It starts with the apples…
The apple may seem like the furthest thing from an exotic fruit, but its history is far richer than what many of us imagine. Originally from the mountains of Kazakhstan, apples are a creative plant. They exhibit what is called “extreme heterozygosity” which means that any apple grown from a seed won’t be anything like its parents. That’s right – each apple seed grows its own unique, never seen before variety of apple. Like snowflakes. As a result, there are thousands and thousands of different apples varieties.
Since every apple grown from seed is unique, how can you buy a Granny Smith apple again and again? Because farmers have found that by grafting a piece of a Granny Smith apple tree onto another apple tree, they can grow more Granny Smiths that are exact replicas. All stable, known varieties are achieved by grafting.
The upshot is that there is an incredible wealth of different apple varieties to create cider with different and sophisticated taste profiles.
Cider in the US
Cider has a long history in England and the first English colonists to the States brought with them an appreciation and thirst for cider. When the first settlers arrived in the colonies, they were disappointed in the crab apples that grew here naturally. So they ordered apple wood from England to use for grafting to create orchards. Cider was the boozy beverage of choice in early America, in part because the land of New England didn’t easily lend itself to cultivating the grains needed to make beer.
How much cider did early Americans drink? More than you might imagine! At one point in the 1700s, the average Massachusetts resident drank 35 gallons of cider a year. It may seem a little lush, but remember that water was often potentially contaminated. The purifying alcohol content in cider made it a safer choice. Other health benefits for cider were touted too: an aid to digestion, a health tonic and a recipe for longevity. There were heaps of reasons to raise a glass!
What sort of apple makes a good cider apple? That question entrances the mind of many. But if you are new to cider and apples, there is one fact you should know. Which is that not all apples are good for eating. In fact, many apples are known as “spitters” – because they are so sour or bitter the first reaction after biting into one is to spit it out. These are not the apples you want to put in a bag lunch – but they often make fantastic cider, imbuing their character to make a more sophisticated cider.
Which brings us to Johnny Appleseed (a.k.a. John Chapman) – the man who helped bring cider to frontier settlers in the early 1800s. Johnny Appleseed was a member of the Swedenborgian Church, whose belief system explicitly forbade grafting. So he grew apple trees from seeds. As a result, most of his apples were unfit for eating but many were good for cider making. Johnny Appleseed became famous for cultivating nurseries of young apple trees that supported settlers in large parts of Pennsylvania, Ohio, Indiana and Illinois. These early orchards helped make cider part of daily frontier life.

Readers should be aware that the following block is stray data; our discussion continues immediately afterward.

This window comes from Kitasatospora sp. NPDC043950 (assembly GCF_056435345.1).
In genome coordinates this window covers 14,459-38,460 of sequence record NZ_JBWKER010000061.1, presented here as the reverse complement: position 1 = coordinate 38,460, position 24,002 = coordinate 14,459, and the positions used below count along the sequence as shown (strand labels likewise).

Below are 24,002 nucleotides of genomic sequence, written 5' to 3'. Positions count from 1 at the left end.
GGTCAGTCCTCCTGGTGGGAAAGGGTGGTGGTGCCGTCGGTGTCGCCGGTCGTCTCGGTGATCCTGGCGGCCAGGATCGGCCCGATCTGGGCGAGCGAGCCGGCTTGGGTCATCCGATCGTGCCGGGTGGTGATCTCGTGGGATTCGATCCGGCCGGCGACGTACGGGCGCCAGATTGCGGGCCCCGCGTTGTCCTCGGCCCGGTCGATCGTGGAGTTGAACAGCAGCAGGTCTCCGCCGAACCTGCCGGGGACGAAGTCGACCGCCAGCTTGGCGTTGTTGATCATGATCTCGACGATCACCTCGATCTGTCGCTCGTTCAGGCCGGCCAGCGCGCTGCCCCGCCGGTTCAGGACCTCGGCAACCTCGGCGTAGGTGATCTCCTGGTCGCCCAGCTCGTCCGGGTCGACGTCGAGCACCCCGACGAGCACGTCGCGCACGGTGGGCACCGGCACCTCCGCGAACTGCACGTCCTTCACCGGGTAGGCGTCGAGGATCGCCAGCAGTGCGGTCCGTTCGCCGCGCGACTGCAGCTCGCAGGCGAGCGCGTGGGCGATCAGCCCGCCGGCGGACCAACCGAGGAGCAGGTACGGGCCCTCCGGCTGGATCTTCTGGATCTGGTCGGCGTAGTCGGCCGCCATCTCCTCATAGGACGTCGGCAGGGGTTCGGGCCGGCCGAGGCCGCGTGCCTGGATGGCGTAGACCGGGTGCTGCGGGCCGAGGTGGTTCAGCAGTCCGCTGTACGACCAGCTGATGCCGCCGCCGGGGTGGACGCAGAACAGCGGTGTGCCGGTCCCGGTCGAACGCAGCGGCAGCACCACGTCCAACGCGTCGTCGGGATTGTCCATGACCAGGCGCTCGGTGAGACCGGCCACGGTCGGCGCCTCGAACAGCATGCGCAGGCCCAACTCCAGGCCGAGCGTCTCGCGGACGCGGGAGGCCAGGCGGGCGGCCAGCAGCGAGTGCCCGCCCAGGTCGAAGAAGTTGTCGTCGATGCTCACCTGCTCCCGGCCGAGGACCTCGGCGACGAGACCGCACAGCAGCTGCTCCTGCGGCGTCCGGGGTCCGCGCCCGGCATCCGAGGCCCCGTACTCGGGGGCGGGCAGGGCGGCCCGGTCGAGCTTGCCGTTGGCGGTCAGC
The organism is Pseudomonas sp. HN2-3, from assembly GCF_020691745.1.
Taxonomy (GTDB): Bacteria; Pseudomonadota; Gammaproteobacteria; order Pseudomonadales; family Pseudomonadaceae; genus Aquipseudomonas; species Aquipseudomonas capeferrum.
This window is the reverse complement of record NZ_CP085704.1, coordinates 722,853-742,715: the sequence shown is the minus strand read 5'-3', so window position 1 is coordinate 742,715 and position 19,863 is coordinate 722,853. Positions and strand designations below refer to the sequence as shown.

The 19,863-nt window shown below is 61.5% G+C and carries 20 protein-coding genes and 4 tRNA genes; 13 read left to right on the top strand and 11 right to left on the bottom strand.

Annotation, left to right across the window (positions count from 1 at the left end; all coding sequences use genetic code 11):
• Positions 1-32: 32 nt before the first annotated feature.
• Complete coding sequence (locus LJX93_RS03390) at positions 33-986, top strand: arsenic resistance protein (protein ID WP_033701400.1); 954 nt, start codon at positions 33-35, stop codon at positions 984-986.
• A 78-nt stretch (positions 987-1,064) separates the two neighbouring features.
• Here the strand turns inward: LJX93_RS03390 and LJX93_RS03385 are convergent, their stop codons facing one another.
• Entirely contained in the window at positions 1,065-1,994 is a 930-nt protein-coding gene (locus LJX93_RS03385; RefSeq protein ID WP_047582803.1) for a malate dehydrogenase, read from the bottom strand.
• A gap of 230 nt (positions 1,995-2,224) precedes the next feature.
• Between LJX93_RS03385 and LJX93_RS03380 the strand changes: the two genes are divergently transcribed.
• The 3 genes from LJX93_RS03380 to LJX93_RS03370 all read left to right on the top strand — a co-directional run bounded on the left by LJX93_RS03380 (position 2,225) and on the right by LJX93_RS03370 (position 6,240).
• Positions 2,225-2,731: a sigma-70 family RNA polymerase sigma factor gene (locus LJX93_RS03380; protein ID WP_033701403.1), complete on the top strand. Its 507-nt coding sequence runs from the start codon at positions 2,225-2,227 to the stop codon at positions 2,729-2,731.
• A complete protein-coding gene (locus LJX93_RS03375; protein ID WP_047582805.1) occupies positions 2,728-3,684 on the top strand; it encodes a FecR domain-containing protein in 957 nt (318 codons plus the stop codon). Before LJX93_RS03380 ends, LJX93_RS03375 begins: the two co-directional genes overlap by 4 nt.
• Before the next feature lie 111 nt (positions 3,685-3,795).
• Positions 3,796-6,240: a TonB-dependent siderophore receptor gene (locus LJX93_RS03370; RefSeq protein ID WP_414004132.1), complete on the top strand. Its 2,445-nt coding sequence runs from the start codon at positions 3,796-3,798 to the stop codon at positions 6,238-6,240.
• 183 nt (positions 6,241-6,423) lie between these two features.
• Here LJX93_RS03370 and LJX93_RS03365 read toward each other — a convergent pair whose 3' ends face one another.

Cider consumption began to decline towards the end of the 19th century and into the 20th century. The reasons why have been much debated. It seems that a mix of factors was at work. As the colonies expanded West, people discovered that land in the Midwest was suited to grain cultivation and beer became a simpler and cheaper option to make. As new waves of German and Eastern European immigrants arrived in the US, tastes evolved and beer became more popular. Prohibition has also been named a culprit. In the years when alcohol was illegal, orchards full of cider apples (i.e. good for booze but not pie) became easy-to-identify targets. Some farmers transformed their cider apple orchards into eating apple orchards through grafting. Other cider apple orchards fell into disuse or were destroyed. Once Prohibition was repealed in 1933, beer became predominant, in part because it was much faster to get back into production. Apple trees take years to bear fruit, but barley can yield a crop within a year. With breweries back in production almost immediately, cider lost its hold for most of the 20th century.
Luckily, over the past few decades, a cider renaissance has begun, led by an increasing number of passionate makers and fans… and now, you!